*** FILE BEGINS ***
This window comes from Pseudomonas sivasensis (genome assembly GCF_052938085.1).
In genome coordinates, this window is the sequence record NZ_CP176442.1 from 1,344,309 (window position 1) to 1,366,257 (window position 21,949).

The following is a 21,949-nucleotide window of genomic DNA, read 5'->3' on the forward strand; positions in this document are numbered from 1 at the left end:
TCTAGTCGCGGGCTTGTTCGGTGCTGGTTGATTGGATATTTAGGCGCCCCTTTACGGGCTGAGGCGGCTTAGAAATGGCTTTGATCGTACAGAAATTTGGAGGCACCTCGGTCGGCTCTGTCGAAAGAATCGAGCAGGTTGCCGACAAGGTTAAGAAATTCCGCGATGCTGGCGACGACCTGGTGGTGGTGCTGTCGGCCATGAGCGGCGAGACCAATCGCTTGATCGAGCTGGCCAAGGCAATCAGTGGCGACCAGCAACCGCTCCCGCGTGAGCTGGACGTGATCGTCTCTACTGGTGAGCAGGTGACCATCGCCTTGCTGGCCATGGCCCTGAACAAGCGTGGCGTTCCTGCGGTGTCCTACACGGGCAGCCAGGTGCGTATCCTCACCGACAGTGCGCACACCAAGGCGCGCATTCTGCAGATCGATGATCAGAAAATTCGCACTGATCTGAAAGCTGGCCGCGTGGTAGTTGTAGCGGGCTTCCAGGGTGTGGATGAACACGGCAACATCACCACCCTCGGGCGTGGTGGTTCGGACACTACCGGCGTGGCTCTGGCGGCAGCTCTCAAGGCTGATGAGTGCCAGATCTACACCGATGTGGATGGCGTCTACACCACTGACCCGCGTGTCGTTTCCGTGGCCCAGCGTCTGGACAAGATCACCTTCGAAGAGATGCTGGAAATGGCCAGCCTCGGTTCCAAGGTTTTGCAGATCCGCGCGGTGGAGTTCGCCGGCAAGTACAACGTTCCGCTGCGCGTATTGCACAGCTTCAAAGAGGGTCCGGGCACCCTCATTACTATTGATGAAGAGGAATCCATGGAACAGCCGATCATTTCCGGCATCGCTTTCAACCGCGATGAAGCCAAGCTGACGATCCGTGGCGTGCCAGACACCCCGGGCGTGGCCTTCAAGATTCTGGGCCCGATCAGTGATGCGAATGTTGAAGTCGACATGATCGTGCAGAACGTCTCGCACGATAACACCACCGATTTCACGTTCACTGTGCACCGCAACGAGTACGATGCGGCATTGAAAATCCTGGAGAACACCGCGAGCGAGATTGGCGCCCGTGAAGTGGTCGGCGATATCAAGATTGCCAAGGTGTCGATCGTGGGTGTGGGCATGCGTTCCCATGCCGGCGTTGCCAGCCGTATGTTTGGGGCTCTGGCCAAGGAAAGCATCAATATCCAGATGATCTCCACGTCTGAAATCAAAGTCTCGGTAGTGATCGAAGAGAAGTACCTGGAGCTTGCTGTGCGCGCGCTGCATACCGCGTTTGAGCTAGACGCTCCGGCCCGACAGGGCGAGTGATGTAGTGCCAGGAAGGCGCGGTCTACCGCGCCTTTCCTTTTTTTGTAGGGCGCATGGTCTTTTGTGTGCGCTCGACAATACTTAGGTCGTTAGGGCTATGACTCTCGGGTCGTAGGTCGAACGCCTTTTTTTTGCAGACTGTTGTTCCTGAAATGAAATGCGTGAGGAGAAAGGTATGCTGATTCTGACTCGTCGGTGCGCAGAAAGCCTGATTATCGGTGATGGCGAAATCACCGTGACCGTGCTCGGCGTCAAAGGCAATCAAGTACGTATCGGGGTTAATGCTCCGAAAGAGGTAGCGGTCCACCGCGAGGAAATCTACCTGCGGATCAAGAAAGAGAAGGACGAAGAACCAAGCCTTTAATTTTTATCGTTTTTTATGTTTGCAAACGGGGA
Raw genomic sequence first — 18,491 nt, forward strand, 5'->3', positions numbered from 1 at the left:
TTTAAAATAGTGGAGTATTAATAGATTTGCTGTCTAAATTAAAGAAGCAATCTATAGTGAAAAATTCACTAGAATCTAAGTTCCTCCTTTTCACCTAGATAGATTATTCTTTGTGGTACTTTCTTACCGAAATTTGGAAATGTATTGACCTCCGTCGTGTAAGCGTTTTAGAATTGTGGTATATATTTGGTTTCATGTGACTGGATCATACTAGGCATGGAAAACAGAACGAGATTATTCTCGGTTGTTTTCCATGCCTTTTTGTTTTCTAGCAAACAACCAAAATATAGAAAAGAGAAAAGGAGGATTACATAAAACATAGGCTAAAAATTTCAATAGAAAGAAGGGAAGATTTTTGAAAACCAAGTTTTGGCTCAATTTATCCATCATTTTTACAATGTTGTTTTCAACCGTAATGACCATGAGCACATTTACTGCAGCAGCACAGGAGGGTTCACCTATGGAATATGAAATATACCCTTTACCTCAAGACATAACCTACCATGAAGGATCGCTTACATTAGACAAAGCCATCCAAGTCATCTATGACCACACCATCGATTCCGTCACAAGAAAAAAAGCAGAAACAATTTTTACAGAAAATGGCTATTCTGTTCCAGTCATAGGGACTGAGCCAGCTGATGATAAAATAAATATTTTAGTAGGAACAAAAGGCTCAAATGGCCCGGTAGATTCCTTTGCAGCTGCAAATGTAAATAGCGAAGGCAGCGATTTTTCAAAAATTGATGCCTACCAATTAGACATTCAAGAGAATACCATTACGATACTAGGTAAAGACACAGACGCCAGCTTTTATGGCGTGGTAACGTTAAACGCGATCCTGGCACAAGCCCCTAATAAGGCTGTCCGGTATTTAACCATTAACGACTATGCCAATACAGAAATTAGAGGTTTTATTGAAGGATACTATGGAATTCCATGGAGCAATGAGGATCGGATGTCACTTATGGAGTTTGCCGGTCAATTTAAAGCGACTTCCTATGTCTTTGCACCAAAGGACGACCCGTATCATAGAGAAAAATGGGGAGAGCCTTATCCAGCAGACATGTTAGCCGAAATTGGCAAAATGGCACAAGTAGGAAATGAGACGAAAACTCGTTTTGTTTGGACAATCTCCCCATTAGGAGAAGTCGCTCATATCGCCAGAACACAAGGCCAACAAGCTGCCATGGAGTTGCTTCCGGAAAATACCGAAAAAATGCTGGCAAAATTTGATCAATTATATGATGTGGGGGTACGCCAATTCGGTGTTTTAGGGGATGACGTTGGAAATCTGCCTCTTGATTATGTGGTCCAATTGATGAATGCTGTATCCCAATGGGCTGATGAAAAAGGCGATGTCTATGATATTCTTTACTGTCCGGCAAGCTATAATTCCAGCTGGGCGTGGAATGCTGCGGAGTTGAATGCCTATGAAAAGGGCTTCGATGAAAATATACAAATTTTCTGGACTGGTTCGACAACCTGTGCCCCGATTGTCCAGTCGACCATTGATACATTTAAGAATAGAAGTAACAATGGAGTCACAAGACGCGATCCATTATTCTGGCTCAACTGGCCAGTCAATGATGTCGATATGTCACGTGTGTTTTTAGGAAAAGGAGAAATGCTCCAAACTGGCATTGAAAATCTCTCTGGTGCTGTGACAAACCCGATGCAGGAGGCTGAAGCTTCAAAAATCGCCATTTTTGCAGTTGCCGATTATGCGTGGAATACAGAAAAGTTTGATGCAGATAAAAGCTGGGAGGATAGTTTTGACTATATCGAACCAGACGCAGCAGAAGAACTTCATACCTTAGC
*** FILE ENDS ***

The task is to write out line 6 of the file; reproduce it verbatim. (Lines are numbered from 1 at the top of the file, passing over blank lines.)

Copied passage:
TTTAAAATAGTGGAGTATTAATAGATTTGCTGTCTAAATTAAAGAAGCAATCTATAGTGAAAAATTCACTAGAATCTAAGTTCCTCCTTTTCACCTAGATAGATTATTCTTTGTGGTACTTTCTTACCGAAATTTGGAAATGTATTGACCTCCGTCGTGTAAGCGTTTTAGAATTGTGGTATATATTTGGTTTCATGTGACTGGATCATACTAGGCATGGAAAACAGAACGAGATTATTCTCGGTTGTTTTCCATGCCTTTTTGTTTTCTAGCAAACAACCAAAATATAGAAAAGAGAAAAGGAGGATTACATAAAACATAGGCTAAAAATTTCAATAGAAAGAAGGGAAGATTTTTGAAAACCAAGTTTTGGCTCAATTTATCCATCATTTTTACAATGTTGTTTTCAACCGTAATGACCATGAGCACATTTACTGCAGCAGCACAGGAGGGTTCACCTATGGAATATGAAATATACCCTTTACCTCAAGACATAACCTACCATGAAGGATCGCTTACATTAGACAAAGCCATCCAAGTCATCTATGACCACACCATCGATTCCGTCACAAGAAAAAAAGCAGAAACAATTTTTACAGAAAATGGCTATTCTGTTCCAGTCATAGGGACTGAGCCAGCTGATGATAAAATAAATATTTTAGTAGGAACAAAAGGCTCAAATGGCCCGGTAGATTCCTTTGCAGCTGCAAATGTAAATAGCGAAGGCAGCGATTTTTCAAAAATTGATGCCTACCAATTAGACATTCAAGAGAATACCATTACGATACTAGGTAAAGACACAGACGCCAGCTTTTATGGCGTGGTAACGTTAAACGCGATCCTGGCACAAGCCCCTAATAAGGCTGTCCGGTATTTAACCATTAACGACTATGCCAATACAGAAATTAGAGGTTTTATTGAAGGATACTATGGAATTCCATGGAGCAATGAGGATCGGATGTCACTTATGGAGTTTGCCGGTCAATTTAAAGCGACTTCCTATGTCTTTGCACCAAAGGACGACCCGTATCATAGAGAAAAATGGGGAGAGCCTTATCCAGCAGACATGTTAGCCGAAATTGGCAAAATGGCACAAGTAGGAAATGAGACGAAAACTCGTTTTGTTTGGACAATCTCCCCATTAGGAGAAGTCGCTCATATCGCCAGAACACAAGGCCAACAAGCTGCCATGGAGTTGCTTCCGGAAAATACCGAAAAAATGCTGGCAAAATTTGATCAATTATATGATGTGGGGGTACGCCAATTCGGTGTTTTAGGGGATGACGTTGGAAATCTGCCTCTTGATTATGTGGTCCAATTGATGAATGCTGTATCCCAATGGGCTGATGAAAAAGGCGATGTCTATGATATTCTTTACTGTCCGGCAAGCTATAATTCCAGCTGGGCGTGGAATGCTGCGGAGTTGAATGCCTATGAAAAGGGCTTCGATGAAAATATACAAATTTTCTGGACTGGTTCGACAACCTGTGCCCCGATTGTCCAGTCGACCATTGATACATTTAAGAATAGAAGTAACAATGGAGTCACAAGACGCGATCCATTATTCTGGCTCAACTGGCCAGTCAATGATGTCGATATGTCACGTGTGTTTTTAGGAAAAGGAGAAATGCTCCAAACTGGCATTGAAAATCTCTCTGGTGCTGTGACAAACCCGATGCAGGAGGCTGAAGCTTCAAAAATCGCCATTTTTGCAGTTGCCGATTATGCGTGGAATACAGAAAAGTTTGATGCAGATAAAAGCTGGGAGGATAGTTTTGACTATATCGAACCAGACGCAGCAGAAGAACTTCATACCTTAGC